Dan GrahamDan Graham’s work situates itself in the space between sculpture, installation and architecture. The encounter with the mirrors reveals that we are an inseparable part of the artwork, and the pavilion functions as a setting for meetings among people. When we are mirrored, we become the centre of attention, just as much as the work itself, and the pavilion forces us to reflect on our relationship with art, the surroundings, ourselves and our fellow human beings. A community of viewers thus arises, and in this way Graham makes us aware that this experience of art is something we share with others in a collective space.
Grayson PerryGrayson Perry’s seven metre long tapestry displays modern humanity’s almost religious attitude to designer goods and brands. The work can be read from left to right as a picture of the long journey of life. The hundreds of small everyday motifs illustrate some of the dangers and temptations humanity meets on its way. Each motif is accompanied by the name of a consumer item – a ‘brand’. Together, the many small stories offer a grim, but also humorous picture of our time: a consumer society where just the right brand can create the security of an identity and a false sense of community – the religion of modern man.
Andres SerranoAndres Serrano’s captivating photography shows us one of the communities in society that are regarded as problematic and excluding. The title of the work refers to the Ku Klux Klan: ‘The Invisible Empire’, which is the American name for the power of the Klan. The work makes it clear that the close-knit community also involves a dark side when it is taken to extremes. The Ku Klux Klan is an extreme right-wing organization in the USA, practitioners of white power, racism, antisemitism and homophobia, creating intolerance of anything outside their own circle.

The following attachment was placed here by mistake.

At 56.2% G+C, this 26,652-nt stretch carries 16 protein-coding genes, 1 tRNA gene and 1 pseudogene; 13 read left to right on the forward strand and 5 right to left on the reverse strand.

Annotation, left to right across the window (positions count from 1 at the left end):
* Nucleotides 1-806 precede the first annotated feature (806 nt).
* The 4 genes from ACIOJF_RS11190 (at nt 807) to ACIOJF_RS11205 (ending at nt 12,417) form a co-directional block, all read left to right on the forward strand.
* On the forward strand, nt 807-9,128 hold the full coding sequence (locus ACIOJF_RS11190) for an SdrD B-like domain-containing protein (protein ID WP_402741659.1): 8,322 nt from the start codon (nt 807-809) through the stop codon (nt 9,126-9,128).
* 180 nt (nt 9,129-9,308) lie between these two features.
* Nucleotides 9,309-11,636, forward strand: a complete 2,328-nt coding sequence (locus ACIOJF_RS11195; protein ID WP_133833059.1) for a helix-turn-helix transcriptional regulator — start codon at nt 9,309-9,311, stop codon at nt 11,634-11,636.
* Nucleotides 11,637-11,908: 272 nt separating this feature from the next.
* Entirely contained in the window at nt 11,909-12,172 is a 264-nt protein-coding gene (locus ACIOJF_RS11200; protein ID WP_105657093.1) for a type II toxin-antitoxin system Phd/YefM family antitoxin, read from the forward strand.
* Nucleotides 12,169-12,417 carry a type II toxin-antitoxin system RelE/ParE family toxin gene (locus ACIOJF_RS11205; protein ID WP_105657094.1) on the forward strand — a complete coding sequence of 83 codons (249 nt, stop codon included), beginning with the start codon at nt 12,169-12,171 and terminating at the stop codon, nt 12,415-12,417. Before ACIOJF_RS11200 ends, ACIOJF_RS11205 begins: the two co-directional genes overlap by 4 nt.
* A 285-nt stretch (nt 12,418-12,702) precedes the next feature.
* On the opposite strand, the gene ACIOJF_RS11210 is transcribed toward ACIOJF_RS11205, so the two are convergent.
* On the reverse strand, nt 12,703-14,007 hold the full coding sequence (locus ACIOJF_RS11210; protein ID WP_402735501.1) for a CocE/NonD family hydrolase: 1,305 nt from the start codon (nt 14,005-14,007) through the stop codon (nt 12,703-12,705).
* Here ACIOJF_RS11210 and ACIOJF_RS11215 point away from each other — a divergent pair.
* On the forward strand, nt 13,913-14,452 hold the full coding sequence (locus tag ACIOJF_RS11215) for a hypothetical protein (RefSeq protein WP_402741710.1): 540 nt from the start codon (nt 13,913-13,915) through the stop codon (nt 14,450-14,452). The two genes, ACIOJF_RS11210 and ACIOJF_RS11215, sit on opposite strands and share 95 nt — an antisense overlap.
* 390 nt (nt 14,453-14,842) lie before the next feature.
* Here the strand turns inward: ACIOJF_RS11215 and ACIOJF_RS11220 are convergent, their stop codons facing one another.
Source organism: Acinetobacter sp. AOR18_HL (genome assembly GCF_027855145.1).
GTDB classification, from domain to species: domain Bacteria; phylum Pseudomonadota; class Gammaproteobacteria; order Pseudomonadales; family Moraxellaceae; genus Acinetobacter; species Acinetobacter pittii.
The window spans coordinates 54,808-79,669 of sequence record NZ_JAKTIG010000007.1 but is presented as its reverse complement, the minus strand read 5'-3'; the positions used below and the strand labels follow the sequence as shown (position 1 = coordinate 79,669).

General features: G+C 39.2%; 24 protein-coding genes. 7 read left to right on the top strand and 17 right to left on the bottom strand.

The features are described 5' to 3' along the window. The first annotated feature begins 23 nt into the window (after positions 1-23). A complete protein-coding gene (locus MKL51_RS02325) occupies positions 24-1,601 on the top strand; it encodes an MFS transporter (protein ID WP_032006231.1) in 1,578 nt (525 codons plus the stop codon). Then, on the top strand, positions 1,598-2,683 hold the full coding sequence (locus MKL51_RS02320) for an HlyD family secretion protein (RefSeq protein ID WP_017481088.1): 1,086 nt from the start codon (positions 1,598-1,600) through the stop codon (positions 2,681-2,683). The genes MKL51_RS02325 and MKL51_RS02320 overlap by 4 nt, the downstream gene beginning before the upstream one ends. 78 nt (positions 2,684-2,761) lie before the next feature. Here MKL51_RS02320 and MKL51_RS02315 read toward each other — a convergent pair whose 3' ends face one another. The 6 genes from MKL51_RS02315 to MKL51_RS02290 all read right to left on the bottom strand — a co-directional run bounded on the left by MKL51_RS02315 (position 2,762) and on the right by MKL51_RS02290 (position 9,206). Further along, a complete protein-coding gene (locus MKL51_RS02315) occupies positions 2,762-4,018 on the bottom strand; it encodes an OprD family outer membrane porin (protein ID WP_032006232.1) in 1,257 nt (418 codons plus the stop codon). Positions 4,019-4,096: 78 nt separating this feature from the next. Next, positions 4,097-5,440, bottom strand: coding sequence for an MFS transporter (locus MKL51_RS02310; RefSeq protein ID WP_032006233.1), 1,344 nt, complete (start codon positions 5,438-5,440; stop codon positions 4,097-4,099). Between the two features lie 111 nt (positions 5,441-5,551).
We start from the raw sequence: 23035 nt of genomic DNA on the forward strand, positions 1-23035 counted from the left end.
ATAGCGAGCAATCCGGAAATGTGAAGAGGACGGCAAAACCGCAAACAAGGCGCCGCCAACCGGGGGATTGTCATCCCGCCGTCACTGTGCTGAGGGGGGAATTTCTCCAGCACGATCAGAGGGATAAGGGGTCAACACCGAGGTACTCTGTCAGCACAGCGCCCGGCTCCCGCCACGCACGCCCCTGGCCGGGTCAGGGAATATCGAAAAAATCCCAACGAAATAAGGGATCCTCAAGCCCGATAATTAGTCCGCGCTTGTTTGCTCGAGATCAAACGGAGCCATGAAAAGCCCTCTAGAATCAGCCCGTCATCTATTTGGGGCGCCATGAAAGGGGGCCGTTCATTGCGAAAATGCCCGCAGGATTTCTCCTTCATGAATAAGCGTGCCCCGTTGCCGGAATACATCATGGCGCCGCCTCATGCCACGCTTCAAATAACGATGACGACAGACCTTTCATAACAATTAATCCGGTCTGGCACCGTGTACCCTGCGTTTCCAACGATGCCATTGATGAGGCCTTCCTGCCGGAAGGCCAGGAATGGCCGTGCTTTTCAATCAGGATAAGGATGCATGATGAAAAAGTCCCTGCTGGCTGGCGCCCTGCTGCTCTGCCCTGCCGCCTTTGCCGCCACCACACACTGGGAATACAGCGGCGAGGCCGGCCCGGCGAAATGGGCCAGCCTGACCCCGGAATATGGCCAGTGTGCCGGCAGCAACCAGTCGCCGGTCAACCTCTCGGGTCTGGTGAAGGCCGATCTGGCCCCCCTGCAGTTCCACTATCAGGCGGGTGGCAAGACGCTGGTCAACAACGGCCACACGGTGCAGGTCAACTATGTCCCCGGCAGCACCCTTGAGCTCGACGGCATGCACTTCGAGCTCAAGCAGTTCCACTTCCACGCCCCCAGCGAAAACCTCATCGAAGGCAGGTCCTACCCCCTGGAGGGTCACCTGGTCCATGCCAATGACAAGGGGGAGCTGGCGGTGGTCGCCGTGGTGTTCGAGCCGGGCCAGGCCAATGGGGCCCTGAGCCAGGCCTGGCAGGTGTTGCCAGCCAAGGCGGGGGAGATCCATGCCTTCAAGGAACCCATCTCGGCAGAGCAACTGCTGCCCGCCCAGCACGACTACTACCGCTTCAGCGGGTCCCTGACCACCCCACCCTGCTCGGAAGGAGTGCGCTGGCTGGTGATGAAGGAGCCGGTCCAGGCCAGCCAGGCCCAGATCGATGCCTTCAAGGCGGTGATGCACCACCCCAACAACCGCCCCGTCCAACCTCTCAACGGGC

Pascale Marthine TayouPascale Marthine Tayou’s works are about travelling, and about how different cultures meet and merge. The sculpture is an alternative portrait of the modern man, and the work is the artist’s tribute to the community of street vendors in Mumbai, New York, Copenhagen or Beijing. Tayou’s combination of forms, colours and textures, and his use of yarn, wire, beads wood, etc., contrast starkly with the cold, transparent, almost soulless glass body. But the moment all the parts are put together, the work is awakened to life and becomes an elegant, humorous, lively being. A totality full of details arises, a collectivity – just like the one that comes through in Tayou’s philosophy of life: “We are all one big family – even if you are from the North, you are also from Africa”.
Clare WoodsClare Woods’ own night photographs from the Scottish Isle of Skye have functioned as the model for this long, seductive and eerily alluring painting. Sprouting roots come teeming up from the soil, as subterranean passages branch out and grow together with plants, leaves and organic growths. With this work we are completely abandoned to nature – in its compellingly pure and sometimes frightening form. Nature symbolizes all that stands outside the contract represented by society and the community. The work plays with our universal human fear of uncontrollable, disturbing nature, where only the fittest survive.